In 1922, Takao Ozawa, a Japanese man who had lived in the United States for more than a decade, sued the federal government to be considered white. His application for citizenship had been rejected, as naturalization was only offered to “free white persons,” “aliens of African nativity” and “persons of African descent.” In his case, Ozawa mentioned the similarities in skin tone between his and a white person’s, as well as his loyalty. He wrote, “In name, Benedict Arnold was an American, but at heart he was a traitor. In name, I am not an American, but at heart I am a true American.”
Ozawa’s case wound up before the Supreme Court, which did not, in the end, think Ozawa could be considered white. The result must not have been a surprise, coming as it did during an age when the fear of the “yellow peril” was manifest. The Chinese Exclusion Act, passed in 1882, prohibited any more Chinese laborers immigrating to the United States, and excluded those who were already here from becoming citizens. The Yellow Peril, an influential 1911 book, argued that, in fulfillment of the Book of Revelation, Jesus Christ would descend from heaven to protect the “Occident” against marauding hordes of Chinese, Japanese, Indian and Korean people.
Ninety-two years later, the boundaries of whiteness appear to have grown more generous. In 2014, the Washington Post ran an op-ed called “How the Asians Became White.” UCLA law professor Eugene Volokh opined on coverage of the diversity numbers of the employees at Google. The New York Times had earlier written that Silicon Valley remained a “white man’s world.” But, Volokh noted, while there is a lack of black and Latino employees, Google was actually less white than the American workforce as a whole, and far more Asian, with about a third of the employees of Asian descent. Volokh sagely wrote that he’d been observing that type of oversight for some time, and quoted himself from something he’d written in 1998: “To some extent, this sort of mistake is funny and even a bit heartwarming. The racial divisions between white and Asian, once so stark and to many almost unbridgeable, are quickly fading away.”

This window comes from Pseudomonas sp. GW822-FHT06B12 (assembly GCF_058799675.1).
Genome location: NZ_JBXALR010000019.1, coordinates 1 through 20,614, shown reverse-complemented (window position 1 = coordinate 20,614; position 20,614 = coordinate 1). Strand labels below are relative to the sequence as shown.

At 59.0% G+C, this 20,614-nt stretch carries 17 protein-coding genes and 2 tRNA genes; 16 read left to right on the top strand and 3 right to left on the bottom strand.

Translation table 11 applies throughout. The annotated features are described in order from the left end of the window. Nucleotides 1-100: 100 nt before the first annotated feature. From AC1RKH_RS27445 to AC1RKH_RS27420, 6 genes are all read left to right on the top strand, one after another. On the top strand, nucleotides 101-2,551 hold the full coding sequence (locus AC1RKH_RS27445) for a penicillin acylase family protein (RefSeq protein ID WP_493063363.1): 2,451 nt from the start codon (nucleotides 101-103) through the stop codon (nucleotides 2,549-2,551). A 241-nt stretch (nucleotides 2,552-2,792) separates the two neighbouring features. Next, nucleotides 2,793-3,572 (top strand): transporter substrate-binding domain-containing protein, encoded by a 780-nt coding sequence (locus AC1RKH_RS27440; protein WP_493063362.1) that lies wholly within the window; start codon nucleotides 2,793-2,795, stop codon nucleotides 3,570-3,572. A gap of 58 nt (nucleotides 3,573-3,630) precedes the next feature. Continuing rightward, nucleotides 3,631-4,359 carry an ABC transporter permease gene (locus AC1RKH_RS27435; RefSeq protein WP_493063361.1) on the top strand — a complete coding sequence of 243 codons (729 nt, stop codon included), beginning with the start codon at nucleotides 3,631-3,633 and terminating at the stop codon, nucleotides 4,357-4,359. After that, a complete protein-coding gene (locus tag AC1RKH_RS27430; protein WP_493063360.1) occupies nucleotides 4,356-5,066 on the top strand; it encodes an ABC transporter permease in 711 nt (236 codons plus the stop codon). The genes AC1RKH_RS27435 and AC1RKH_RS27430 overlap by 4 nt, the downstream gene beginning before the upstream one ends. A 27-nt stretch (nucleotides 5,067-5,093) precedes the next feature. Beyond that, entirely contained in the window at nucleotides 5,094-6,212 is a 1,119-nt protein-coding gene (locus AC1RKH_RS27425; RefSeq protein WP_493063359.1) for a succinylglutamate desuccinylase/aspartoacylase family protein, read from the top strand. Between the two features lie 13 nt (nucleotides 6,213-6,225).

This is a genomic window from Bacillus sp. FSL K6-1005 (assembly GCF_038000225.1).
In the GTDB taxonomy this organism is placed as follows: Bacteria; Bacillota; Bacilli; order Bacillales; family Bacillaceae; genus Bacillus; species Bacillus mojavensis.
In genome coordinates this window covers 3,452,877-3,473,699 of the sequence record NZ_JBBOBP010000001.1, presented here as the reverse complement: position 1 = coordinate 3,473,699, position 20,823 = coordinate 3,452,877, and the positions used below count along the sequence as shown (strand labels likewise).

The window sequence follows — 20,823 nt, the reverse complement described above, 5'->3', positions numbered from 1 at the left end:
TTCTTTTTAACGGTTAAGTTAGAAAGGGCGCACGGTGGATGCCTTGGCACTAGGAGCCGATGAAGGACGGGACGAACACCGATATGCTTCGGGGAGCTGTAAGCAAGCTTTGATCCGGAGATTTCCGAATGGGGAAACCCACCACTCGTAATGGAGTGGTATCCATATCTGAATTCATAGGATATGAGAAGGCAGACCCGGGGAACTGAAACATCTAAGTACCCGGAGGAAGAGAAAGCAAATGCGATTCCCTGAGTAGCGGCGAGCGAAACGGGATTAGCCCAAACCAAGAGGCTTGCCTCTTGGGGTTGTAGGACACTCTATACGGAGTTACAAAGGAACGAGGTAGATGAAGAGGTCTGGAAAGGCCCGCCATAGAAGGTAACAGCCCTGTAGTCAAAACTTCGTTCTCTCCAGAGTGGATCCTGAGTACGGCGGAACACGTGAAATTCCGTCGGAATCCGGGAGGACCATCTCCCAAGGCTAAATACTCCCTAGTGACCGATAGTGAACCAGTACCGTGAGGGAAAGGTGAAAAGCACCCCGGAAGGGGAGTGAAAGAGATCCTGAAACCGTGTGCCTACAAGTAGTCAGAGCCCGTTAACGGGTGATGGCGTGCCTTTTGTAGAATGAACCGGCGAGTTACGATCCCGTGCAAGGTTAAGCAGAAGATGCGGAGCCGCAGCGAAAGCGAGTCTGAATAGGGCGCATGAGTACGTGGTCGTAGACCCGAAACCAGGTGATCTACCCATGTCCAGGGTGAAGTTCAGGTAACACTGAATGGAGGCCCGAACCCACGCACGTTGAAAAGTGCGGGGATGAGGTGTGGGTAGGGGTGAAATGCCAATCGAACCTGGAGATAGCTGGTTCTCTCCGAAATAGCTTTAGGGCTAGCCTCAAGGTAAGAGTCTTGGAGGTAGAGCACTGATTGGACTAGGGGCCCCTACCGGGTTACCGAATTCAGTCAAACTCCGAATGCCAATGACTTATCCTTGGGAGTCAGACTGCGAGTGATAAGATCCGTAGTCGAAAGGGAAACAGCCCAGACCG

To have one’s ethnicity, one’s race, stripped away is nothing short of a provocation, even if it is “heartwarming.” “So what?” one might think. It’s the kind of provocation one should expect on the internet, which runs on cats and outrage. And the “Asians becoming white” headline is nothing new. Coming from the other side of the political spectrum, ethnic studies scholar Scott Kurashige wrote in 1992 that Asian Americans were like Casper the Friendly Ghost: seen as either white or invisible. Other left-leaning columnists have made similar observations.
So apparently, Asian Americans are basically white, or at least “honorary whites,” next in line to “become” white, a model for other minorities to follow. A comparison to European ethnic groups is often made, usually the Jews. It is, on the face of it, not an unconvincing argument. Asian Americans are immigrants also, stereotyped for having great success in this country. So great is the desire to succeed that Asian Americans are supposed to embody every stereotype of assimilation: educational attainment, loss of foreign language, intermarriage, what have you. For that, Asian Americans are noticeably overrepresented in higher education and in technological and scientific fields.
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Eugene Yi is the special projects editor at KoreAm, an award-winning bimonthly magazine that covers and analyzes the news, culture, entertainment, sports, politics, and people of Korean America. This article was reprinted from the July 2014 issue.